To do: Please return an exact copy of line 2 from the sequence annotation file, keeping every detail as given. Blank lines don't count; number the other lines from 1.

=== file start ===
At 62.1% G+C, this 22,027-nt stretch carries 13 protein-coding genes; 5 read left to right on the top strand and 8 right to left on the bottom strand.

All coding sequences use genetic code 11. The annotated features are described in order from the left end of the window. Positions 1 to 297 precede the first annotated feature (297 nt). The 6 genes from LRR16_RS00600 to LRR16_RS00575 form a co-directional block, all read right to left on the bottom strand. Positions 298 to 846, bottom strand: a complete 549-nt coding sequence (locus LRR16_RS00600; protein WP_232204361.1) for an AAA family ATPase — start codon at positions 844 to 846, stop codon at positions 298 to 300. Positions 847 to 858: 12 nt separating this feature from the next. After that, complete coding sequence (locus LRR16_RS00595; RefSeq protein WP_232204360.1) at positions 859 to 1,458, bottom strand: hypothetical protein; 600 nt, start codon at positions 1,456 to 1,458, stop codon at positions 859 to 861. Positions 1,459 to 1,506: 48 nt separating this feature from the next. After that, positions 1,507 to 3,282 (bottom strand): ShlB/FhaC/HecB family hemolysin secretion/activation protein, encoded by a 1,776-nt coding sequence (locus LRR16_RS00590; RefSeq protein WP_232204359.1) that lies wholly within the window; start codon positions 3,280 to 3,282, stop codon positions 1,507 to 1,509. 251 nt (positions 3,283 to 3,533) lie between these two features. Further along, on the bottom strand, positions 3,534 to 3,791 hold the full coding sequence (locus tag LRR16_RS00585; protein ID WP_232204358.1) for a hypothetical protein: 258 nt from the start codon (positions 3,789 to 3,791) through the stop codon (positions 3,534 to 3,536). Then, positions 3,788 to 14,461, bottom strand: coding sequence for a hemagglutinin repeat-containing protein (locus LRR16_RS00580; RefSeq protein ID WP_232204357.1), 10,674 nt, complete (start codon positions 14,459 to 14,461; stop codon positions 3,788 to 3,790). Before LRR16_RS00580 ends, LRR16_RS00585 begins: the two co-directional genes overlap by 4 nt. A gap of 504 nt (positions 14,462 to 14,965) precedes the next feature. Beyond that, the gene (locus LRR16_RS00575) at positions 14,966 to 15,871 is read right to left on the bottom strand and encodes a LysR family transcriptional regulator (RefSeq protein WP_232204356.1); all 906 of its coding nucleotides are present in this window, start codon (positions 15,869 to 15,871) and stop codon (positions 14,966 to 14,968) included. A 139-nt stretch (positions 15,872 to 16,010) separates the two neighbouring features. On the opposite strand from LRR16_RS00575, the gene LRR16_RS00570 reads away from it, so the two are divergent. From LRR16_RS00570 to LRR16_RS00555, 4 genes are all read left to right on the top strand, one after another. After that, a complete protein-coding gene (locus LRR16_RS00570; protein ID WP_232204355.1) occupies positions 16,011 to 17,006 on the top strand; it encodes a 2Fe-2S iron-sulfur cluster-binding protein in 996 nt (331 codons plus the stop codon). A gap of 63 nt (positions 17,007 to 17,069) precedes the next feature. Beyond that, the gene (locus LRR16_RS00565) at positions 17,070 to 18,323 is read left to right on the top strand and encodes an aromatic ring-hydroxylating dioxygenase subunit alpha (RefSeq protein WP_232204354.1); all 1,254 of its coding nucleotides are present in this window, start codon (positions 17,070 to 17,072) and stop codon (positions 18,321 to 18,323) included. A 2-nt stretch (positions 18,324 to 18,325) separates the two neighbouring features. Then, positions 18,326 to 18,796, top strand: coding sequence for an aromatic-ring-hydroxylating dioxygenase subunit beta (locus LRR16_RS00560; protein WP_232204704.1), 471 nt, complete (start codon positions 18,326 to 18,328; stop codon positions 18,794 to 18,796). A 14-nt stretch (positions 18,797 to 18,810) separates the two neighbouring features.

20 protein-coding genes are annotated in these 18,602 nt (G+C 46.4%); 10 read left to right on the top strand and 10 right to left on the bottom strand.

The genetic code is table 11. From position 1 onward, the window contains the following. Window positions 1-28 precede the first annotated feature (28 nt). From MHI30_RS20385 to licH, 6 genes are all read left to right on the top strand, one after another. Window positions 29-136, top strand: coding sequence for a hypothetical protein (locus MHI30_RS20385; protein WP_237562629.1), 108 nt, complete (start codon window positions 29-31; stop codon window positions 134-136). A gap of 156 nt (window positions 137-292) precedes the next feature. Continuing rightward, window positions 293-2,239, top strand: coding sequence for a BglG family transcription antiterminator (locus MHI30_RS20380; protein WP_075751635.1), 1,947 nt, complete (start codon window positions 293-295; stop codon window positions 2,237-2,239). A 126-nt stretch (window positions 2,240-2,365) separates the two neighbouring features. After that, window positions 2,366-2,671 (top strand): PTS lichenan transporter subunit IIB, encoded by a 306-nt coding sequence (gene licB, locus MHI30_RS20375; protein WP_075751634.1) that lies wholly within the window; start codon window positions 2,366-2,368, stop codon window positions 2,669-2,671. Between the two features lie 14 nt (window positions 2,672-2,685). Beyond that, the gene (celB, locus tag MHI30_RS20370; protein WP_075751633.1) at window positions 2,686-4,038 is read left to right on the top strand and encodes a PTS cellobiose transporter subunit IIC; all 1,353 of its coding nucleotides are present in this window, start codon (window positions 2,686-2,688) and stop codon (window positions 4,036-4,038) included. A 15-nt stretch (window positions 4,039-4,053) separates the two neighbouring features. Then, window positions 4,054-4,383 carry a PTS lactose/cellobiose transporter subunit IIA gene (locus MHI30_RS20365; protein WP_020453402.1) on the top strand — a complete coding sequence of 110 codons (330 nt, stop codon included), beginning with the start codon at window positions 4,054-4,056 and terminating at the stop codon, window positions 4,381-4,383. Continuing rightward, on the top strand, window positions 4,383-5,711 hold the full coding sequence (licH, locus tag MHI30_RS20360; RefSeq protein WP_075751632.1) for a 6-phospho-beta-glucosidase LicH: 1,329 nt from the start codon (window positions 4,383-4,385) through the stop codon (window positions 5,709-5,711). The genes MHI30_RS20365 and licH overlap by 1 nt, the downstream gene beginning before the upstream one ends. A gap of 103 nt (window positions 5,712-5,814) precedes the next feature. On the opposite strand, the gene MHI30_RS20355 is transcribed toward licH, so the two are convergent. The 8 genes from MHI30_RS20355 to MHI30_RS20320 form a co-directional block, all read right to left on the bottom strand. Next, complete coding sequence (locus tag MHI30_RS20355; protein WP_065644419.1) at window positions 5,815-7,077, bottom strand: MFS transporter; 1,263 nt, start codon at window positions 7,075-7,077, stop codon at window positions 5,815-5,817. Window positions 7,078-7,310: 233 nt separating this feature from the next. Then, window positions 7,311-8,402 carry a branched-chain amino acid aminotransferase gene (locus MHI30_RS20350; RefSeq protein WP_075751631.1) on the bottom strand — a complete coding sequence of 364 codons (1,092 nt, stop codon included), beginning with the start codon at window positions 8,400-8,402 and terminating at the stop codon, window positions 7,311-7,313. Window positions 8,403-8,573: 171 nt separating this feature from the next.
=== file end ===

All coding sequences use genetic code 11. The annotated features are described in order from the left end of the window. Positions 1 to 297 precede the first annotated feature (297 nt). The 6 genes from LRR16_RS00600 to LRR16_RS00575 form a co-directional block, all read right to left on the bottom strand. Positions 298 to 846, bottom strand: a complete 549-nt coding sequence (locus LRR16_RS00600; protein WP_232204361.1) for an AAA family ATPase — start codon at positions 844 to 846, stop codon at positions 298 to 300. Positions 847 to 858: 12 nt separating this feature from the next. After that, complete coding sequence (locus LRR16_RS00595; RefSeq protein WP_232204360.1) at positions 859 to 1,458, bottom strand: hypothetical protein; 600 nt, start codon at positions 1,456 to 1,458, stop codon at positions 859 to 861. Positions 1,459 to 1,506: 48 nt separating this feature from the next. After that, positions 1,507 to 3,282 (bottom strand): ShlB/FhaC/HecB family hemolysin secretion/activation protein, encoded by a 1,776-nt coding sequence (locus LRR16_RS00590; RefSeq protein WP_232204359.1) that lies wholly within the window; start codon positions 3,280 to 3,282, stop codon positions 1,507 to 1,509. 251 nt (positions 3,283 to 3,533) lie between these two features. Further along, on the bottom strand, positions 3,534 to 3,791 hold the full coding sequence (locus tag LRR16_RS00585; protein ID WP_232204358.1) for a hypothetical protein: 258 nt from the start codon (positions 3,789 to 3,791) through the stop codon (positions 3,534 to 3,536). Then, positions 3,788 to 14,461, bottom strand: coding sequence for a hemagglutinin repeat-containing protein (locus LRR16_RS00580; RefSeq protein ID WP_232204357.1), 10,674 nt, complete (start codon positions 14,459 to 14,461; stop codon positions 3,788 to 3,790). Before LRR16_RS00580 ends, LRR16_RS00585 begins: the two co-directional genes overlap by 4 nt. A gap of 504 nt (positions 14,462 to 14,965) precedes the next feature. Beyond that, the gene (locus LRR16_RS00575) at positions 14,966 to 15,871 is read right to left on the bottom strand and encodes a LysR family transcriptional regulator (RefSeq protein WP_232204356.1); all 906 of its coding nucleotides are present in this window, start codon (positions 15,869 to 15,871) and stop codon (positions 14,966 to 14,968) included. A 139-nt stretch (positions 15,872 to 16,010) separates the two neighbouring features. On the opposite strand from LRR16_RS00575, the gene LRR16_RS00570 reads away from it, so the two are divergent. From LRR16_RS00570 to LRR16_RS00555, 4 genes are all read left to right on the top strand, one after another. After that, a complete protein-coding gene (locus LRR16_RS00570; protein ID WP_232204355.1) occupies positions 16,011 to 17,006 on the top strand; it encodes a 2Fe-2S iron-sulfur cluster-binding protein in 996 nt (331 codons plus the stop codon). A gap of 63 nt (positions 17,007 to 17,069) precedes the next feature. Beyond that, the gene (locus LRR16_RS00565) at positions 17,070 to 18,323 is read left to right on the top strand and encodes an aromatic ring-hydroxylating dioxygenase subunit alpha (RefSeq protein WP_232204354.1); all 1,254 of its coding nucleotides are present in this window, start codon (positions 17,070 to 17,072) and stop codon (positions 18,321 to 18,323) included. A 2-nt stretch (positions 18,324 to 18,325) separates the two neighbouring features. Then, positions 18,326 to 18,796, top strand: coding sequence for an aromatic-ring-hydroxylating dioxygenase subunit beta (locus LRR16_RS00560; protein WP_232204704.1), 471 nt, complete (start codon positions 18,326 to 18,328; stop codon positions 18,794 to 18,796). A 14-nt stretch (positions 18,797 to 18,810) separates the two neighbouring features.